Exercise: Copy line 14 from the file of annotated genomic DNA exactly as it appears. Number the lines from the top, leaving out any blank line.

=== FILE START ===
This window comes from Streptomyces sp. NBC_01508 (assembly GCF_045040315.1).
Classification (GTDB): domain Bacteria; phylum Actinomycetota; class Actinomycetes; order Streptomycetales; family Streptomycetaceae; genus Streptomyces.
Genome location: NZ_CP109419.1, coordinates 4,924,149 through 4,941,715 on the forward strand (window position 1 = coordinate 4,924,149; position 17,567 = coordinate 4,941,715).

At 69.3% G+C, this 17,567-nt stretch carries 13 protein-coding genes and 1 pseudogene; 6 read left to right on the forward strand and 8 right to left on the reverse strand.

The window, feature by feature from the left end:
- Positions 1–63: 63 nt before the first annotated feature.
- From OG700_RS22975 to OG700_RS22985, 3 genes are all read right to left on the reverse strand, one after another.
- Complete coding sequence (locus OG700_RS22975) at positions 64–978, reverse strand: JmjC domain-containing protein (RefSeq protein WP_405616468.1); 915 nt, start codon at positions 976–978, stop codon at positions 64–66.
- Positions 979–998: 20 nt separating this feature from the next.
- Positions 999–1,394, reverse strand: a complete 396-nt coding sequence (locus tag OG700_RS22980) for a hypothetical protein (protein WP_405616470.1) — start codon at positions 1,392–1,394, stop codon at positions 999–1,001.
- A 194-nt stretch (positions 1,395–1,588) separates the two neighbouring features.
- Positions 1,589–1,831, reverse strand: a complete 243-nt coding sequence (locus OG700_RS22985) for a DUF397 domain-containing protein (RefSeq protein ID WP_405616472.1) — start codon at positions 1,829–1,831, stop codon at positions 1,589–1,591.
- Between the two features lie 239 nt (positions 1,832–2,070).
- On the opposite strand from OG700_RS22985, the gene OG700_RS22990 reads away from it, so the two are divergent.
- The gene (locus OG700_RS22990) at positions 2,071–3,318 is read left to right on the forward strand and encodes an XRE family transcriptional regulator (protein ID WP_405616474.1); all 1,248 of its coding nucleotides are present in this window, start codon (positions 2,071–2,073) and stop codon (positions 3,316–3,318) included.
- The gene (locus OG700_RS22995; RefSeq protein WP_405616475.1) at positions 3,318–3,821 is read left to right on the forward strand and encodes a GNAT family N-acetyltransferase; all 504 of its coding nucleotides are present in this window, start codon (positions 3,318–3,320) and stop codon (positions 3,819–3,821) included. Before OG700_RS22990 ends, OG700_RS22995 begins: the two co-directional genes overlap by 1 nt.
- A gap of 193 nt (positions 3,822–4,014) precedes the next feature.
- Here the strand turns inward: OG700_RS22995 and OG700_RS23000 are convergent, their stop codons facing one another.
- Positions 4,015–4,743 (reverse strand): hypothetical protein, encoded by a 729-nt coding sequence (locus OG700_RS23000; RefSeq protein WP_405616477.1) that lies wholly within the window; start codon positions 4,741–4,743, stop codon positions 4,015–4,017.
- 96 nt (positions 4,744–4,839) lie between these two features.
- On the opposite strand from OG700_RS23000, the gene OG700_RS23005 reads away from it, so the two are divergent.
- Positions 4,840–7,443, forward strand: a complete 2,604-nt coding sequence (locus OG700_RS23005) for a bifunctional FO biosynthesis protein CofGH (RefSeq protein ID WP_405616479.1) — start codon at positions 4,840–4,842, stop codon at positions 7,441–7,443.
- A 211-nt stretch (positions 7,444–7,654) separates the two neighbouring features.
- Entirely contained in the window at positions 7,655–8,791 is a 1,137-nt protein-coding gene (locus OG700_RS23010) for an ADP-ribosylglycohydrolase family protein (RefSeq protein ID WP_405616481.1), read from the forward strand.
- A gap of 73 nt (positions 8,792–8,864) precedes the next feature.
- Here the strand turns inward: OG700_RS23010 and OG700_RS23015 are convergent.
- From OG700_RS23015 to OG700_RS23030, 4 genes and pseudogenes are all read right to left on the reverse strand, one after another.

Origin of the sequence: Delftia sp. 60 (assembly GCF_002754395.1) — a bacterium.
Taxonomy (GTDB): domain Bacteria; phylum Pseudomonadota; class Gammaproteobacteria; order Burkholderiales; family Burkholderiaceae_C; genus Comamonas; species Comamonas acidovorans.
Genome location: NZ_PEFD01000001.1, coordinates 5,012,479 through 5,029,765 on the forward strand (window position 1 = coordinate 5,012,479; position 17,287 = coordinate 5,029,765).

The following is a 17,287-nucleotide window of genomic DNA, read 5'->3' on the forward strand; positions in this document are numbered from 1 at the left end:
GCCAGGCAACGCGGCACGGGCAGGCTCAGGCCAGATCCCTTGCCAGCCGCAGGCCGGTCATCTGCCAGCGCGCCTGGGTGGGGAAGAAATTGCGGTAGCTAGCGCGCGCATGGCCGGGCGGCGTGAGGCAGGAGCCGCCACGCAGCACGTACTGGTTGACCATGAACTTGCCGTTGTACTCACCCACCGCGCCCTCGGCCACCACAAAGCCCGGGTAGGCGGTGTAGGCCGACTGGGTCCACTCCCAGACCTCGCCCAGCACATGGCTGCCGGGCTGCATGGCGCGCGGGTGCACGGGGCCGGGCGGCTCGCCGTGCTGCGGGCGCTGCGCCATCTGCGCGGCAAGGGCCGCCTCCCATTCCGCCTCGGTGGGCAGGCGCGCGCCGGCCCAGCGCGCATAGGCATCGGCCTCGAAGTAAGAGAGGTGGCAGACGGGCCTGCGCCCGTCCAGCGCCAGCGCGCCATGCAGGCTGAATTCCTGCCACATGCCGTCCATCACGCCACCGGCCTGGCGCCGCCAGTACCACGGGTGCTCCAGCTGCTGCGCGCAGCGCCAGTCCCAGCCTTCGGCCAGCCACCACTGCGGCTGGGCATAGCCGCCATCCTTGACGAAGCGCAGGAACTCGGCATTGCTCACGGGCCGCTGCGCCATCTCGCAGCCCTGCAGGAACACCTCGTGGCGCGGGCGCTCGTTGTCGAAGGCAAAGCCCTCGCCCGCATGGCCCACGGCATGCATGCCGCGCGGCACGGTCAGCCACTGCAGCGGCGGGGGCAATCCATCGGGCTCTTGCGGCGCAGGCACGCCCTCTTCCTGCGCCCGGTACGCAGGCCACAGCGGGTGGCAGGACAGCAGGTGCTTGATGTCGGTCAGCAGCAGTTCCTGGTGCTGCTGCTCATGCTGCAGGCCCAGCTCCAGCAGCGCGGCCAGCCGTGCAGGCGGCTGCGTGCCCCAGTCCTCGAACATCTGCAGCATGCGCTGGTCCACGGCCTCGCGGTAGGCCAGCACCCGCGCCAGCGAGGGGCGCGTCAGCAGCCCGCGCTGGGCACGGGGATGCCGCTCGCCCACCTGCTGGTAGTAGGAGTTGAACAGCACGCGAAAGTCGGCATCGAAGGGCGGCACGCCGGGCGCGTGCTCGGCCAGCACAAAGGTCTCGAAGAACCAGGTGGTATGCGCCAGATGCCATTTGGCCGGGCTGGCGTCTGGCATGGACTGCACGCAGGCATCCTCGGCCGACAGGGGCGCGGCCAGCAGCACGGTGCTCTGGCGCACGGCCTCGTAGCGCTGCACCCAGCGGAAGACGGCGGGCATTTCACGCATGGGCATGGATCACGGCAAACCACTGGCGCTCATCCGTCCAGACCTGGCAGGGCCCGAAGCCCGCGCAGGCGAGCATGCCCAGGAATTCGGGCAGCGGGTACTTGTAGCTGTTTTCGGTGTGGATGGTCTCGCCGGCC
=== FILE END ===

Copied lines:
- On the opposite strand from OG700_RS22985, the gene OG700_RS22990 reads away from it, so the two are divergent.